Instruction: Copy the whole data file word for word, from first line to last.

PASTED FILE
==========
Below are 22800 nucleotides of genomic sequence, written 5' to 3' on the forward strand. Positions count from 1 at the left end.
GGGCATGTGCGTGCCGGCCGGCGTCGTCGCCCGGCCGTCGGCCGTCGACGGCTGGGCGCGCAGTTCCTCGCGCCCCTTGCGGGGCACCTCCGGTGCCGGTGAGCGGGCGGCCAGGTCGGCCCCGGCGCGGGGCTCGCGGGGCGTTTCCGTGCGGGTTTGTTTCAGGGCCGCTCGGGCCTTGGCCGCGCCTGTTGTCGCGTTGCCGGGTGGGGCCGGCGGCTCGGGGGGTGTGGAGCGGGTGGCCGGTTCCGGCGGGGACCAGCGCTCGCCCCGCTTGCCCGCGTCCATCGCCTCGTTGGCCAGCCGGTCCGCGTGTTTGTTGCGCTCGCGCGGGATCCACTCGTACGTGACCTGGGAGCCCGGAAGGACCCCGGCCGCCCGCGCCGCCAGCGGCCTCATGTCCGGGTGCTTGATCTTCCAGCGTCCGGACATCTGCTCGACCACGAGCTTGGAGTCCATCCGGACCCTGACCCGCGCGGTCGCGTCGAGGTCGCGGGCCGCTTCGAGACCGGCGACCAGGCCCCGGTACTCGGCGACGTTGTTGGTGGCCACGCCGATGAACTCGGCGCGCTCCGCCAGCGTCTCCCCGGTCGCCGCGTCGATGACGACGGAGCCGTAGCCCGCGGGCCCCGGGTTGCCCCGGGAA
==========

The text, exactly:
Below are 22800 nucleotides of genomic sequence, written 5' to 3' on the forward strand. Positions count from 1 at the left end.
GGGCATGTGCGTGCCGGCCGGCGTCGTCGCCCGGCCGTCGGCCGTCGACGGCTGGGCGCGCAGTTCCTCGCGCCCCTTGCGGGGCACCTCCGGTGCCGGTGAGCGGGCGGCCAGGTCGGCCCCGGCGCGGGGCTCGCGGGGCGTTTCCGTGCGGGTTTGTTTCAGGGCCGCTCGGGCCTTGGCCGCGCCTGTTGTCGCGTTGCCGGGTGGGGCCGGCGGCTCGGGGGGTGTGGAGCGGGTGGCCGGTTCCGGCGGGGACCAGCGCTCGCCCCGCTTGCCCGCGTCCATCGCCTCGTTGGCCAGCCGGTCCGCGTGTTTGTTGCGCTCGCGCGGGATCCACTCGTACGTGACCTGGGAGCCCGGAAGGACCCCGGCCGCCCGCGCCGCCAGCGGCCTCATGTCCGGGTGCTTGATCTTCCAGCGTCCGGACATCTGCTCGACCACGAGCTTGGAGTCCATCCGGACCCTGACCCGCGCGGTCGCGTCGAGGTCGCGGGCCGCTTCGAGACCGGCGACCAGGCCCCGGTACTCGGCGACGTTGTTGGTGGCCACGCCGATGAACTCGGCGCGCTCCGCCAGCGTCTCCCCGGTCGCCGCGTCGATGACGACGGAGCCGTAGCCCGCGGGCCCCGGGTTGCCCCGGGAA